Architecture

ZeroCabin offers rustic off-grid living in kit form

ZeroCabin offers rustic off-gr...
The ZeroCabin is designed by a team in Chile with no formal architecture training
The ZeroCabin is designed by a team in Chile with no formal architecture training
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The ZeroCabin is designed by a team in Chile with no formal architecture training
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The ZeroCabin is designed by a team in Chile with no formal architecture training
The ZeroCabin runs off-the-grid and gets all its electricity from a solar panel array that's situated on its roof ?
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The ZeroCabin runs off-the-grid and gets all its electricity from a solar panel array that's situated on its roof ?
A large deck area at its front allows for sun-drenched relaxation
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A large deck area at its front allows for sun-drenched relaxation
ZeroCabin is raised above the ground on wooden stilts
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ZeroCabin is raised above the ground on wooden stilts
The ZeroCabin features generous glazing
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The ZeroCabin features generous glazing
The ZeroCabin's first floor is accessed by steps and a trapdoor
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The ZeroCabin's first floor is accessed by steps and a trapdoor
The ZeroCabin's living area includes a sofa bed
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The ZeroCabin's living area includes a sofa bed
The ZeroCabin's bedroom upstairs is reached by some steps
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The ZeroCabin's bedroom upstairs is reached by some steps
The ZeroCabin's first floor includes a kitchenette and a dining area with drop-down table
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The ZeroCabin's first floor includes a kitchenette and a dining area with drop-down table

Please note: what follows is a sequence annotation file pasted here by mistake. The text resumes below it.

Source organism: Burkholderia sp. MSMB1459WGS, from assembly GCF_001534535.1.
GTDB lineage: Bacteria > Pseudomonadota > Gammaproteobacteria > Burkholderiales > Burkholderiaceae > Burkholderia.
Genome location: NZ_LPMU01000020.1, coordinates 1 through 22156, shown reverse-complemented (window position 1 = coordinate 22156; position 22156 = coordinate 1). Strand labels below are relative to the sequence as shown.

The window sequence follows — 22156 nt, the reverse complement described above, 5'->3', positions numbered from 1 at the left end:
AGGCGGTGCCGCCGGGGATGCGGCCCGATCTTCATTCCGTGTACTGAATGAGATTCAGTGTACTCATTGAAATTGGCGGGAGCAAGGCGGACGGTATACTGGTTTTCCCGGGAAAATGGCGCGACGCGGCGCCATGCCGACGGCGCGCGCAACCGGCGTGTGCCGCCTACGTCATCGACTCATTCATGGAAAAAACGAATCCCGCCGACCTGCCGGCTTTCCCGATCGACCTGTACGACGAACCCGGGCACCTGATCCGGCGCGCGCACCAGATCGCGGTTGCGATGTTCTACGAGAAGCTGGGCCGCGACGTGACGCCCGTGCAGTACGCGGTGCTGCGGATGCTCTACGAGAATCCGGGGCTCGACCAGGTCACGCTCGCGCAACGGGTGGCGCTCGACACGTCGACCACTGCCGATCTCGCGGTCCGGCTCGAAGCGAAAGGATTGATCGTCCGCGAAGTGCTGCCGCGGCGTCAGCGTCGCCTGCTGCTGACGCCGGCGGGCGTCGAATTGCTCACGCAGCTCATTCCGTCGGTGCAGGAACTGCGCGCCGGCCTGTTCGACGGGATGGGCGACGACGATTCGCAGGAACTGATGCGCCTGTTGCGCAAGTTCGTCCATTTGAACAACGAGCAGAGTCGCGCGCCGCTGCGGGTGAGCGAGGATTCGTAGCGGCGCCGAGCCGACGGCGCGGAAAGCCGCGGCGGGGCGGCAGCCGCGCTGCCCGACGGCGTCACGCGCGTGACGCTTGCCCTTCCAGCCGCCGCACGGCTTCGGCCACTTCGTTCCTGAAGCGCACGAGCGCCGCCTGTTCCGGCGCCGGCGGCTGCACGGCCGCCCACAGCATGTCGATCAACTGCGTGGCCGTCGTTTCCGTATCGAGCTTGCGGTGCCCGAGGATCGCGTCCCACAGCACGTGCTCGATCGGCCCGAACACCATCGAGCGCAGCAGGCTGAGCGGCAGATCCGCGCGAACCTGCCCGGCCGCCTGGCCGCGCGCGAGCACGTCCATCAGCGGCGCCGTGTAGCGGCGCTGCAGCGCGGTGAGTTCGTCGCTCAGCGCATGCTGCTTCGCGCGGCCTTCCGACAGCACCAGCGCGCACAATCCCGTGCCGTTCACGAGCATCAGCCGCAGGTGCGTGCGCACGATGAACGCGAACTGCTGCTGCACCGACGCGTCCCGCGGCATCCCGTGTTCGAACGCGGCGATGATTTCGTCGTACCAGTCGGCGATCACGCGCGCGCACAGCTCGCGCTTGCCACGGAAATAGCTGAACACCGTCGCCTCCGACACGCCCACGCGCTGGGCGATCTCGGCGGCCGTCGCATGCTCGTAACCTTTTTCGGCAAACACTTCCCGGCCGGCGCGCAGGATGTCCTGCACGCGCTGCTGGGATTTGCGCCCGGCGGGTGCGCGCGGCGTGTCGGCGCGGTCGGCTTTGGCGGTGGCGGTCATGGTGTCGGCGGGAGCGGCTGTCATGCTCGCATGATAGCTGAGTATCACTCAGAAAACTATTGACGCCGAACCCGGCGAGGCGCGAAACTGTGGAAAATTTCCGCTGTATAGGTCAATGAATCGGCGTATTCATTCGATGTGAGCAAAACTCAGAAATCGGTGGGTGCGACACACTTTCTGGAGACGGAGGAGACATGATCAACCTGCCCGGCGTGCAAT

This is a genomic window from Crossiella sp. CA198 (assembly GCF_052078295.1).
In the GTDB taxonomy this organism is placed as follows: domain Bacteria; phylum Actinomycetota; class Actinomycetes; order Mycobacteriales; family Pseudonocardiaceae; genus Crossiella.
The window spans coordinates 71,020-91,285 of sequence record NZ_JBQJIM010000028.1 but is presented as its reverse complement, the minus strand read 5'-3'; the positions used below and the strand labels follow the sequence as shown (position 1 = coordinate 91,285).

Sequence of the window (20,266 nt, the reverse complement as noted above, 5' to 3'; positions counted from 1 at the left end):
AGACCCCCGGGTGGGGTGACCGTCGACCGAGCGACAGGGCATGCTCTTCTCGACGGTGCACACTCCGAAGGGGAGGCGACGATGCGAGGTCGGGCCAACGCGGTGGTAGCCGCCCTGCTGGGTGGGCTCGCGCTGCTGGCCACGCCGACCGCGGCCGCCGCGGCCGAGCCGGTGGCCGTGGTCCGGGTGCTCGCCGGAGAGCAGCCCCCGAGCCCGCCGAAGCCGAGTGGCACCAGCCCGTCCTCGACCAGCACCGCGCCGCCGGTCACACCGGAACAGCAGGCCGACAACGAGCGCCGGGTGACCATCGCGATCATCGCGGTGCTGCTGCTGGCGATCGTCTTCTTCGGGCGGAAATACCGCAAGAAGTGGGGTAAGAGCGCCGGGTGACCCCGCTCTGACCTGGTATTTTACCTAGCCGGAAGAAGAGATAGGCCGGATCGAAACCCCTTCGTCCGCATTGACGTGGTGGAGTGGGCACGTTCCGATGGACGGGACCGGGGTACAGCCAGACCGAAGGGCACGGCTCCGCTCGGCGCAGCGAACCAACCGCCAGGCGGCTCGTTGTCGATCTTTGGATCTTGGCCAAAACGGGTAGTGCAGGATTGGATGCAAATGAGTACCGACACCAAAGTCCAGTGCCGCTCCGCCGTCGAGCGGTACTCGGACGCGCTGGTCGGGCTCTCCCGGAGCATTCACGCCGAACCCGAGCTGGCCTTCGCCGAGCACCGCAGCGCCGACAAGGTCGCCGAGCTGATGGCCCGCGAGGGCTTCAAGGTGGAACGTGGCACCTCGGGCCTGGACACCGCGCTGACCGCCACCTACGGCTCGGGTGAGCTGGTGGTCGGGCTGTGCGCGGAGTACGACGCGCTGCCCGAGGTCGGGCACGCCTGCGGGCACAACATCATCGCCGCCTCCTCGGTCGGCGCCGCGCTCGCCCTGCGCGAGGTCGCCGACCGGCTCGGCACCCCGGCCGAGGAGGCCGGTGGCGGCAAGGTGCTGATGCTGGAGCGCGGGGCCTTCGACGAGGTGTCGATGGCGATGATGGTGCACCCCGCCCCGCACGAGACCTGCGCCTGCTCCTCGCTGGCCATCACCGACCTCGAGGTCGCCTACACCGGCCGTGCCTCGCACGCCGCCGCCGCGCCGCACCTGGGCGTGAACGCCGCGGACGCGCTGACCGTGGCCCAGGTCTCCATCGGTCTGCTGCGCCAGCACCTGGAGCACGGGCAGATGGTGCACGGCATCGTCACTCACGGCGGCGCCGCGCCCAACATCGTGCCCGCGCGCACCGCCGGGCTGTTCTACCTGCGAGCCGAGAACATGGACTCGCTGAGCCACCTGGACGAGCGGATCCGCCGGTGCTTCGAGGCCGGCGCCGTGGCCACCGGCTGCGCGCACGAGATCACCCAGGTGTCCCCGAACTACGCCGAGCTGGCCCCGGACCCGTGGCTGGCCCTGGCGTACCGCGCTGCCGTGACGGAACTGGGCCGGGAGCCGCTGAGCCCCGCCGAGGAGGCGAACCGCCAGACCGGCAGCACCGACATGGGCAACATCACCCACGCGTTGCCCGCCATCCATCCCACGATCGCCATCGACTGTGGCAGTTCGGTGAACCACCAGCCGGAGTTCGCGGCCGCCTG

The ZeroCabin's wood-burning stove can also be used to heat food
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The ZeroCabin's wood-burning stove can also be used to heat food
The ZeroCabin is heated with a wood burning stove
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The ZeroCabin is heated with a wood burning stove
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The ZeroCabin is a small off-grid cabin made by a team in Chile with no formal architecture training. It can be delivered as a finished turnkey home to locals but is also being sold as a kit for handy types to build their own.

Each ZeroCabin is tailored to suit the clients' needs and local conditions but the model pictured is located on a Puma reserve in southern Chile. It measures 26 sq m (280 sq ft) and is primarily made from wood with metal sheet cladding. It also features biodegradable insulation and was built without using nails so should be relatively recyclable.

The home is raised above the ground on wooden stilts and accessed using steps and a trapdoor. The first floor sports a deck area and a combined living/dining area, with a sofa bed, a small drop-down table, and a basic kitchenette. A small bathroom with composting toilet is nearby and a set of steps lead up to the bedroom, which contains a double bed.

The decor is rustic and simple, which is fine for this kind of cabin, and generous glazing frames the views of the surrounding landscape. Though we've certainly reported on people who live in smaller and simpler homes, it seems best suited as a weekend or vacation retreat.

The ZeroCabin's first floor is accessed by steps and a trapdoor
The ZeroCabin's first floor is accessed by steps and a trapdoor

The cabin runs off-the-grid with a roof-based solar panel array and also features a rainwater collection system that's purified for use as drinking water. A wood-burning stove is installed as the sole heat source and is also used for heating food and boiling water.

A company representative told us that customers can order a "DIY container kit" that can either include most of the materials needed to build their own (with just the timber sourced locally), or only the off-grid tech and plans if preferred. The firm also said that price depends on the local terrain, the size and options of the cabin and so on.

As of writing we're awaiting confirmation on shipping rates and availability from the firm but Dwell reports that it's available for shipping worldwide (which appears to be confirmed by the company on Instagram).

Source: ZeroCabin

View gallery - 11 images
2 comments
ljaques
Starting at only $50k.
Gregory
I like the simplicity. I live in Florida so off the grid requires a baseball bat to fend off the mosquitos. But the stairs caught my eye. Does anyone know who makes them? Thanks